However, when countries develop and become richer, women get educated and have fewer babies, not more.  We saw this phenomenon in Europe during the 19th century and in the United States during the 20th century.  The population growth curve levels off.   This change from high death rates and birth rates to low death rates and birth rates is called the Demographic Transition.
The Demographic Transition is the click or signal to tell the Malthusians not to worry. Populations will level off.  There will be enough.  We big-brained humans can figure it out.
After a month of training, Bozeman figured it out.  I can pick up his half-eaten bowl of food and return it without incident.   Bozeman has been persuaded that humans approaching him during meals is a good thing. Would that the Malthusians likewise see human beings as a good thing!

Wednesday, March 12, 2014

Good or Bad? Indifferent (morally) is Best!

We can all identify with the guy who goes to McDonald’s, orders a bacon and cheese quarter pounder with a large fries on the side, then to be “good” tops his meal off with a diet coke.  As the example shows, making food choices “good” or “bad” doesn’t work very well to improve people’s diets because people want to feel like they’re good and will reward themselves for a tiny bit of “good” behavior with a lot of “bad” behavior. *
Take the woman who drives her gas guzzling SUV to stock up on organic veggies.  Or me who used to keep a sixty-watt lamp on during the daytime during our gray Oregon winters, but now with the curly bulbs using only thirteen watts each, I feel justified in burning four of them at a time.  I save eight watts per hour.  Am I good or what?   No, moralization of green behavior doesn’t work any better than it does for eating behavior.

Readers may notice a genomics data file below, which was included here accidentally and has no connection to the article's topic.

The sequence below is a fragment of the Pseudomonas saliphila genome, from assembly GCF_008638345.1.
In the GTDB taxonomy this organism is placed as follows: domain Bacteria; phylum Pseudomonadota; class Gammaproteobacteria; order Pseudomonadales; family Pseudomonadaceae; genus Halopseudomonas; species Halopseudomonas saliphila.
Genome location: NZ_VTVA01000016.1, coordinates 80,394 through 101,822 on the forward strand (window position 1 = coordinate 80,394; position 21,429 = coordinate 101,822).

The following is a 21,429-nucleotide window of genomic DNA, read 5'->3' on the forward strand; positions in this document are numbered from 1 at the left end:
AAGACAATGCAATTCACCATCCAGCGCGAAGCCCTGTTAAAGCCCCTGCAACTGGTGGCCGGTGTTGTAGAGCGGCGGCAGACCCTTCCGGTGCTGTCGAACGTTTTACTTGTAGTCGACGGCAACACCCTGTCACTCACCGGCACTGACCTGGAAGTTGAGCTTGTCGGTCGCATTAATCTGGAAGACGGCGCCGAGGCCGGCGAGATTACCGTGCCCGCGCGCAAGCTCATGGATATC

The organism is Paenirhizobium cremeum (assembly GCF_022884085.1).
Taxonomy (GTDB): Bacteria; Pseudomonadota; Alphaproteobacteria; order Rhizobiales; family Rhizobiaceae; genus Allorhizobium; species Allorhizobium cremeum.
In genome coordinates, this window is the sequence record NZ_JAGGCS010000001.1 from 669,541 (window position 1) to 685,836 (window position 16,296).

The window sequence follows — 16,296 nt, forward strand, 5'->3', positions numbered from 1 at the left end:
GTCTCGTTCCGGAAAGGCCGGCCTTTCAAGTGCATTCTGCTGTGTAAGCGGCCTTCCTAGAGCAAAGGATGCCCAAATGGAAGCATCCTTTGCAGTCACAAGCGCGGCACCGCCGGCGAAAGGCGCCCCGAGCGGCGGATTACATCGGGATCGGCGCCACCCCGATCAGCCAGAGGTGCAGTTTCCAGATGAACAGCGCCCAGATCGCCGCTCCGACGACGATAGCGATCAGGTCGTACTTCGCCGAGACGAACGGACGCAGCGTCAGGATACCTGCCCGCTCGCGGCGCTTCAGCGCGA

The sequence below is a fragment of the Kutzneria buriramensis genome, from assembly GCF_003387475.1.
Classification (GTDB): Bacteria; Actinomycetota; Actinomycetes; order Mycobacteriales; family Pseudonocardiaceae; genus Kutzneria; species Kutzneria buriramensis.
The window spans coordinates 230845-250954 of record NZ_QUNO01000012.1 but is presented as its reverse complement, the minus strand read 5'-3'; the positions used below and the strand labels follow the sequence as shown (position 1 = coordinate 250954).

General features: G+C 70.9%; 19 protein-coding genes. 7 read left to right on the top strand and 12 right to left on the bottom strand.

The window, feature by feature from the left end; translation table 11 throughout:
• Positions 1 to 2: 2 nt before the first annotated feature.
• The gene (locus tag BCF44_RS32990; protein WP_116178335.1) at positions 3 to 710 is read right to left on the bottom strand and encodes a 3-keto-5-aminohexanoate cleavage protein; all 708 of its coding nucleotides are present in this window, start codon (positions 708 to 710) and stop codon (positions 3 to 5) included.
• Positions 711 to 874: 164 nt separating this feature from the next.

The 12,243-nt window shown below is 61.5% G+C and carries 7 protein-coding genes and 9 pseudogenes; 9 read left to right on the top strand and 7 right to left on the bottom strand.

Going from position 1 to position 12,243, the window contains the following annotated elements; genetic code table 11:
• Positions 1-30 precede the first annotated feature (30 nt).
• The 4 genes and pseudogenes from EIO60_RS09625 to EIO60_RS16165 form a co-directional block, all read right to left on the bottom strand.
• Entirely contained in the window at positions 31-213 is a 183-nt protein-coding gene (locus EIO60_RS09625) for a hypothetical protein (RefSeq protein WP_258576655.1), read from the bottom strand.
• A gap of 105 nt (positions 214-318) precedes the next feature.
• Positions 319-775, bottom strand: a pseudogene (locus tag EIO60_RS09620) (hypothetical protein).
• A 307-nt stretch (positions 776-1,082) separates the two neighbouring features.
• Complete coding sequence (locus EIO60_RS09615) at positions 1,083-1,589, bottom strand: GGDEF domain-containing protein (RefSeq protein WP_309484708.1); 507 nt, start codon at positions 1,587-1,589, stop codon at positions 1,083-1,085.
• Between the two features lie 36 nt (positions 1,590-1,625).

When behavior becomes moralized, it’s no longer a matter of personal preference.  For instance, I don’t like Brussels sprouts, but I don’t care if you eat them. Brussels sprouts are a matter of personal preference, not morality.  Once a behavior becomes moralized, nobody should do it and people who do are bad.
Moreover, moralization is worse than ineffective;  it’s dangerous. The infinite good of the  perfect future world justifies whatever means needed to achieve that infinite good.  Think of the millions of deaths under fascism and communism that were supposed to bring about a better world.  
Moralization of a cause gets people worked up over the cause and benefits the leaders of the cause.  Once people are worked up, they stop questioning and do what the leaders tell them.
Some feel the infinite good of the planet justifies immoral behavior toward those in the way.  We see ad hominem attacks.  Those who have a non human generated CO2 driven explanation for the 1980-1998 warming are called Deniers.   Trains carrying coal are named death trains.  The references to the Holocaust, arguably one of the most evil acts ever, are obvious.  
Some believe it’s wrong to associate oneself with fossil fuel by owning stock in fossils fuel companies.  This belief leads to moves like divestment (selling off the stocks of fossil fuel companies) for an attempt at moral purity.   It’s a time wasting attempt because stockholders don’t give the evil fossil fuel corporations any money;  they just reap some of their profits.   Besides, stockholders can vote and therefore influence the corporation.
Although physicians take an oath to do no harm, all medical procedures and pharmaceuticals have risks.   We undertake treatments when their benefits outweigh their risks.  But when an issue becomes moralized, we think in all or nothing terms.  It’s Good or Bad. Hence moralization stops the discussion of risk vs benefits of a policy.
Getting beyond moralization about climate change allows us to focus on the risks and benefits of policies. Should we focus on adaptations such as dikes and relocations to escape rising sea levels?  Or should we focus on mitigation (reducing the amount of carbon dioxide) by  making energy more expensive via a carbon tax or inefficient (so far) alternate sources?  Unfortunately, expensive energy creates and maintains poverty.
I can’t agree with the progressive clergy who claim climate change is a moral issue** because creating and maintaining poverty cannot be a moral mandate.
  I’d rather emulate the woman in the McDonald’s restroom who wiped out the sink.  Now that’s leaving the world a better place.

** J Hansen